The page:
BB’s Stage Door Canteen

Complimentary refreshments for H-Hour Ceremony participants.

 

• Film Screenings: “Beyond All Boundaries”

8:00 a.m. and 9:00 a.m.

Solomon Victory Theater

To accommodate early morning Museum visitors, there will be two additional screenings of the Museum’s 4D experience “Beyond All Boundaries” on June 6. (Tickets are $7 with Museum Campus Pass.)

 

• Lecture: Kevin Farrell presents “D-Day’s Leadership Lessons”

8:00 a.m. – 9:00 a.m.

US Freedom Pavilion: The Boeing Center

Colonel Kevin W. Farrell, PhD, spent more than 30 years in uniform and commanded at the platoon, company and battalion levels. A graduate of the US Military Academy at West Point—and former tenured professor and chief of military history at the institution—Colonel Farrell is a recognized authority on military history and leadership.

 

• US Marine Corps Forces Reserve Band Performance

10:00 a.m. – 10:30 a.m.

US Freedom Pavilion: The Boeing Center 

A concert of patriotic anthems.

 

• Meet the Author: Linda Hervieux

10:00 a.m. – 11:00 a.m.

Louisiana Memorial Pavilion 

Author Linda Hervieux will speak about her book “Forgotten: The Untold Story of D-Day’s Black Heroes, at Home and at War.”

A book signing in the Museum Store will immediately follow the presentation.

 

• Dr. Hal Baumgarten D-Day Commemoration Ceremony

10:30 a.m. – 11:30 a.m.

US Freedom Pavilion: The Boeing Center

Presented in memory of D-Day veteran and Museum friend Dr. Harold “Hal” Baumgarten, who fought ashore at Omaha Beach on D-Day with the 29th Infantry Division, this commemoration ceremony will mark the 75th anniversary of the D-Day invasion with a solemn remembrance of the events of June 6, 1944, and all the servicemembers and Home Front workers who sacrificed for our freedom.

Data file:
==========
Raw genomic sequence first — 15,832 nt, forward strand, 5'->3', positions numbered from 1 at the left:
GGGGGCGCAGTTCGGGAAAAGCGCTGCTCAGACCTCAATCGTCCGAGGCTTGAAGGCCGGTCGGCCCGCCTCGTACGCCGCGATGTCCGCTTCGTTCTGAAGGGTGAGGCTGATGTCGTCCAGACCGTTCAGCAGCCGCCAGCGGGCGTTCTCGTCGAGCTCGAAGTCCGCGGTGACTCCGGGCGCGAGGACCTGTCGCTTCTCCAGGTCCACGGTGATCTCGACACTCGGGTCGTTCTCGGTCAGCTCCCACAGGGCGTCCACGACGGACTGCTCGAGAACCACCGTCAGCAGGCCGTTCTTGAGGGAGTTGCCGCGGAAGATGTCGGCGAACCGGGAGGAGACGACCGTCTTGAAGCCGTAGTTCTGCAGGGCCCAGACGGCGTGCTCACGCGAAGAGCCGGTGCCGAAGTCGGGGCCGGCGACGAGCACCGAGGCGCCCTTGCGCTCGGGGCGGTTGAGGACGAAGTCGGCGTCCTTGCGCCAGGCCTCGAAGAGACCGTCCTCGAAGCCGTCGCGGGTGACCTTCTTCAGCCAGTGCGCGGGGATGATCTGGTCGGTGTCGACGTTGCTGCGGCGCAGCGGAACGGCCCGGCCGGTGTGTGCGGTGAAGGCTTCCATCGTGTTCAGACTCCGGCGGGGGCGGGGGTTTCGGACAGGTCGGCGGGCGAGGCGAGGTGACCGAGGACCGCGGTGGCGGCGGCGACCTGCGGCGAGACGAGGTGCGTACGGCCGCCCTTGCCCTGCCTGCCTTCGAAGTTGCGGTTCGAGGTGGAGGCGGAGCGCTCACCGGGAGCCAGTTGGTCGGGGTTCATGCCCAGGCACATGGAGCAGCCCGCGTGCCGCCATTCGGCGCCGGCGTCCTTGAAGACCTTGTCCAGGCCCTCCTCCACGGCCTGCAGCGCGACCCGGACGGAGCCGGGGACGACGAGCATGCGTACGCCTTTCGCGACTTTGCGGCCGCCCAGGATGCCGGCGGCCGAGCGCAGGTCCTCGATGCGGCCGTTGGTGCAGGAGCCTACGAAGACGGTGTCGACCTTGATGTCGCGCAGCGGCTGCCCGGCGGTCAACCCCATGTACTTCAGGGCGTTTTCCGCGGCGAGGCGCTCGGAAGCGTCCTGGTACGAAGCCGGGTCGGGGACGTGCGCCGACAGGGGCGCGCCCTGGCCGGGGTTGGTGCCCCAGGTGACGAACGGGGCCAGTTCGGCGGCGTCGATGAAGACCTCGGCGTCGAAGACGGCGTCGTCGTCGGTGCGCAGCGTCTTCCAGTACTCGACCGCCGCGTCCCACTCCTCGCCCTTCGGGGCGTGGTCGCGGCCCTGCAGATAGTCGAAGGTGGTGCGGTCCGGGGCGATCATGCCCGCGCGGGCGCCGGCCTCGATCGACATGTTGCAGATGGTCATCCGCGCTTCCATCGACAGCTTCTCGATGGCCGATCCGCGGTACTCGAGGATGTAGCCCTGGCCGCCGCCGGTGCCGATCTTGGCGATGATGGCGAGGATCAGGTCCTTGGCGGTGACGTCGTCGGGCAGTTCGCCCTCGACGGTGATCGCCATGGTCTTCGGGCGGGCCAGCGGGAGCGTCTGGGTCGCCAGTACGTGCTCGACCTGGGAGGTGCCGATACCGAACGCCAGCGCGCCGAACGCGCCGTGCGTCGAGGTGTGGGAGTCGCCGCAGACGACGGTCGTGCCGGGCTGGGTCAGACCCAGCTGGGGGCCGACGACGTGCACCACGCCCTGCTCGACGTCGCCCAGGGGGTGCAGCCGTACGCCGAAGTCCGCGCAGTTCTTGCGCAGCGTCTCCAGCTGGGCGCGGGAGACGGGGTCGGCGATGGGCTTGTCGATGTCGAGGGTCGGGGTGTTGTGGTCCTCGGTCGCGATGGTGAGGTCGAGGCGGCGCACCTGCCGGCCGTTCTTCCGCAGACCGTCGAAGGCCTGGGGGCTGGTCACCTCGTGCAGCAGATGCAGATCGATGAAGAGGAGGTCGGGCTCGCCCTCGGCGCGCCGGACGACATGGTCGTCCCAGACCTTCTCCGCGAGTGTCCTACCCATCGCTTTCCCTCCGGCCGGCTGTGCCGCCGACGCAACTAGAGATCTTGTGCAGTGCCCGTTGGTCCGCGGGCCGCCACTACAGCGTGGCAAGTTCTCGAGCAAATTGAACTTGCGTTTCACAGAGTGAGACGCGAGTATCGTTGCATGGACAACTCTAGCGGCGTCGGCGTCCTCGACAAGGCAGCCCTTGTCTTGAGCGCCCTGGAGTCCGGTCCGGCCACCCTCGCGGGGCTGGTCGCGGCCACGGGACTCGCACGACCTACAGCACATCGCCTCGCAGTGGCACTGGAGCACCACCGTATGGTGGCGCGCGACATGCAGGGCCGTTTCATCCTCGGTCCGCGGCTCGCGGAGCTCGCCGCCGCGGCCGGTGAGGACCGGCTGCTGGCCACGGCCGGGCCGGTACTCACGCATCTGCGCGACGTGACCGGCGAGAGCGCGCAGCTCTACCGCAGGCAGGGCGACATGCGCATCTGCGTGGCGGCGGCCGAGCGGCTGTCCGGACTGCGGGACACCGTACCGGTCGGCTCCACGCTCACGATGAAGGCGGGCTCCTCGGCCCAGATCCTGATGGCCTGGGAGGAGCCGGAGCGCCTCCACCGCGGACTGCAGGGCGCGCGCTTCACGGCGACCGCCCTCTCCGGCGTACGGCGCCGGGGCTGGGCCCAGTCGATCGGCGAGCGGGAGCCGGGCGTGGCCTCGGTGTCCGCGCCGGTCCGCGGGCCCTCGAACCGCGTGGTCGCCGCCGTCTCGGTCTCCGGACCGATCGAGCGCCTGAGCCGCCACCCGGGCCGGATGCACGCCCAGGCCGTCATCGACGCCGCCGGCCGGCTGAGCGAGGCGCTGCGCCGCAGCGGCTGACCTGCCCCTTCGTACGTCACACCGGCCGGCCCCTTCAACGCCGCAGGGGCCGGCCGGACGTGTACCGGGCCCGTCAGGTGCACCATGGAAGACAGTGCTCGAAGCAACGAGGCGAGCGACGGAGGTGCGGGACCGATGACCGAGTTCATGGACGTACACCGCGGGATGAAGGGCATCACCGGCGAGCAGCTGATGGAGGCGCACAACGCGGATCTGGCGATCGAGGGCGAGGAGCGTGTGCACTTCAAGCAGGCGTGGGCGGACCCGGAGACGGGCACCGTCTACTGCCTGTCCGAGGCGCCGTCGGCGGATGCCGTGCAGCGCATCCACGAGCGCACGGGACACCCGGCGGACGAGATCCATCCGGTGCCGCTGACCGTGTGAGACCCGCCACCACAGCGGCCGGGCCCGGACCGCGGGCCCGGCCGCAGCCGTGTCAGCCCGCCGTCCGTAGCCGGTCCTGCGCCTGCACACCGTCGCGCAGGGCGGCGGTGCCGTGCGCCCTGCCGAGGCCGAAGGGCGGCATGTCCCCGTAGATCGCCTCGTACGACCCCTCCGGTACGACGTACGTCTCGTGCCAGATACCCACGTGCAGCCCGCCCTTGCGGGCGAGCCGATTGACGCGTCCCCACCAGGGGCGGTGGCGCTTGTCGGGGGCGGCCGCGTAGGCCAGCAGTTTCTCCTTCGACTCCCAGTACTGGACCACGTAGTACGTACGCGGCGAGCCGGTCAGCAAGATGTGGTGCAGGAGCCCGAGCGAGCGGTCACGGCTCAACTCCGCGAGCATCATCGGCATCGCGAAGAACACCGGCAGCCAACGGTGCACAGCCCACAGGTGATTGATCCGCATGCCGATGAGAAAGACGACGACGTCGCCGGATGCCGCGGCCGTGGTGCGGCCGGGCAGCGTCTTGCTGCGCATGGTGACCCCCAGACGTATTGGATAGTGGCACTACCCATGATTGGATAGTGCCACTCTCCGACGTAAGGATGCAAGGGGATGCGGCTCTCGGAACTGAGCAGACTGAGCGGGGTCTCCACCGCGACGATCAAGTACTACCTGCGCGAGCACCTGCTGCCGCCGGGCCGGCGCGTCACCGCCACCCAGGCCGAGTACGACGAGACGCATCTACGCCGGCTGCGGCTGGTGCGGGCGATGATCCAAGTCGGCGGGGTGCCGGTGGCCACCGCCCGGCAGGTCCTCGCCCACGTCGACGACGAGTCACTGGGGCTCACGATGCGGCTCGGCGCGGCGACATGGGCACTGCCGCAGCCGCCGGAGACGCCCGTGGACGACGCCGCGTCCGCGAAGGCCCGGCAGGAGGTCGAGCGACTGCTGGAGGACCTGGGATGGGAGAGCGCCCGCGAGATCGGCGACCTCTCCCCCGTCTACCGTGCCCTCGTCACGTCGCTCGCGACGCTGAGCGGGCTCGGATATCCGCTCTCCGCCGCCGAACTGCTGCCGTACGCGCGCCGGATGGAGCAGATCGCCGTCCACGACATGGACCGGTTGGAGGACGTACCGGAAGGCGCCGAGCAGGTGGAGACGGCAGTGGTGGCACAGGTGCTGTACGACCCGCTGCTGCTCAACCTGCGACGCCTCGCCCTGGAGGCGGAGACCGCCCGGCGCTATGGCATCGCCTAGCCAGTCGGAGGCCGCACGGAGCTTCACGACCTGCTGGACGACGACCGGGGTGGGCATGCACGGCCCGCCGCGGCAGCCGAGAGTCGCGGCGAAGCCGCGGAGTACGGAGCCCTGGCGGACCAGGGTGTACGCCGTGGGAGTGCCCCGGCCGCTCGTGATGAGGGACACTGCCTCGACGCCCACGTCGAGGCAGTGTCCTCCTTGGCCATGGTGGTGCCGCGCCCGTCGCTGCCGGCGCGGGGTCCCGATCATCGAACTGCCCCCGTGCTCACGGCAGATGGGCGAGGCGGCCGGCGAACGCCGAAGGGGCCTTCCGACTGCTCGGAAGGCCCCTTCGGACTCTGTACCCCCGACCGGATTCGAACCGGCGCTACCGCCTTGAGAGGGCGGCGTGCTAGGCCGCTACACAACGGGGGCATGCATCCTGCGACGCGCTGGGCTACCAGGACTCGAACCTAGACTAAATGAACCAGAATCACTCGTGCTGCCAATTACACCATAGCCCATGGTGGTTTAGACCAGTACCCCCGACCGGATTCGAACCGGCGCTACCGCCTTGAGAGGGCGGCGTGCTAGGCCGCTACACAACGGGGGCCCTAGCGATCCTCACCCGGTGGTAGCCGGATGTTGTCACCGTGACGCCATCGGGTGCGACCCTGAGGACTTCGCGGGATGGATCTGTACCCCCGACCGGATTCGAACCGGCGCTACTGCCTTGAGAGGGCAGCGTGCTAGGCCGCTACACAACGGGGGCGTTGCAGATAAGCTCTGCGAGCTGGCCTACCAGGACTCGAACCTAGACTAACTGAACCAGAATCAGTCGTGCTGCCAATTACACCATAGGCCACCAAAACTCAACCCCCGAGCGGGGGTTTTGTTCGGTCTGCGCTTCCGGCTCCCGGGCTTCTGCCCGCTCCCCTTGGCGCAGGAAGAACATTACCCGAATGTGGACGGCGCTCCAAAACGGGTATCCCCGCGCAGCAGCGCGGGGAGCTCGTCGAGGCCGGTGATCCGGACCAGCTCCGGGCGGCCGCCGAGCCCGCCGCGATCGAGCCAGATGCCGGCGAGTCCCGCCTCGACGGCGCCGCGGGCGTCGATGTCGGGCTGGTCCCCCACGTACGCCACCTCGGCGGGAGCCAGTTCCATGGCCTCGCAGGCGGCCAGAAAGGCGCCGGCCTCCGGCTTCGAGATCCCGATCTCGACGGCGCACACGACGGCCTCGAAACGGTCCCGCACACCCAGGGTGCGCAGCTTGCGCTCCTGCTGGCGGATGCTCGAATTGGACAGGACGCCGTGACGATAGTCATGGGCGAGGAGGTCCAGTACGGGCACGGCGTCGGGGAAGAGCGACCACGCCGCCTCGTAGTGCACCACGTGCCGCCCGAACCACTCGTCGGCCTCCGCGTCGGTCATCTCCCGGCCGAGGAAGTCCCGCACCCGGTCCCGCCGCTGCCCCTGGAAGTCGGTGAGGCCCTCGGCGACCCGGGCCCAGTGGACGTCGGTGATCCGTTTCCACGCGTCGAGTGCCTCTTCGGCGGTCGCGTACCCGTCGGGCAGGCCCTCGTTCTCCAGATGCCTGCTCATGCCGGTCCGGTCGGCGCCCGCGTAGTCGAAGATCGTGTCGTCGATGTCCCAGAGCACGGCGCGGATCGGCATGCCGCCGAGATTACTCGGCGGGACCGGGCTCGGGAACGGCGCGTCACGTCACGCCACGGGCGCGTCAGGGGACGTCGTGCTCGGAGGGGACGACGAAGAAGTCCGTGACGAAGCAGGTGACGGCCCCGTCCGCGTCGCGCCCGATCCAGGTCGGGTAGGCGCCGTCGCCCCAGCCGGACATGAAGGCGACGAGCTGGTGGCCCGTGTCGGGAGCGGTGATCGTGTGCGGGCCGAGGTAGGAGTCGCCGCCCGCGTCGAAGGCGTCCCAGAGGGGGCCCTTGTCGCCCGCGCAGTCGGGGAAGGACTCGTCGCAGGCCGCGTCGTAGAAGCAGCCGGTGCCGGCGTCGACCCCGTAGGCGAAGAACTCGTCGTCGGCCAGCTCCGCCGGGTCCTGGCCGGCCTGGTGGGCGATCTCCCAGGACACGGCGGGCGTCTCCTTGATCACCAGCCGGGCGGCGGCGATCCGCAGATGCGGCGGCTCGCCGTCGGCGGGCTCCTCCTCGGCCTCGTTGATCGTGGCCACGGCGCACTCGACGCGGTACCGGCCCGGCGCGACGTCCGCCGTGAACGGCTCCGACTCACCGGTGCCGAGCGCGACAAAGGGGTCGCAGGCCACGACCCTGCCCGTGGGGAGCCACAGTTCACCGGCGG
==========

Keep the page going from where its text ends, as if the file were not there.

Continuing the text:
The ceremony will conclude with a moment of silence. 

The Dr. Hal Baumgarten D-Day Commemoration Endowment, made possible by the gift of Karen and Leopold Sher, ensures that Dr. Baumgarten’s legacy will live on in perpetuity and help the Museum fulfill its mission to educate future generations about the events of World War II and its lasting impact.

 

• Museum Birthday Celebration

11:30 a.m. – 12:00 p.m.

US Freedom Pavilion: The Boeing Center

Patriotic-themed cupcakes will be served in celebration of the Museum’s 19th birthday.

 

• Heroes Welcome for WWII Veterans

11:30 a.m. – 12:15 p.m.

US Freedom Pavilion: The Boeing Center and BB’s Stage Door Canteen

Museum staff, volunteers and guests will welcome the arrival of WWII veterans attending the day’s commemoration ceremonies.

 

• The 75th anniversary of D-Day Electronic Field Trip

11:30 a.m. (repeats at 1:00 p.m. and 3:00 p.m.)

Louisiana Memorial Pavilion

There will be a replay of the museum’s “The 75th anniversary of D-Day Electronic Field Trip.” 

 

• Panel Discussion: D-Day Veterans

1:30 p.m. – 2:30 p.m.

US Freedom Pavilion: The Boeing Center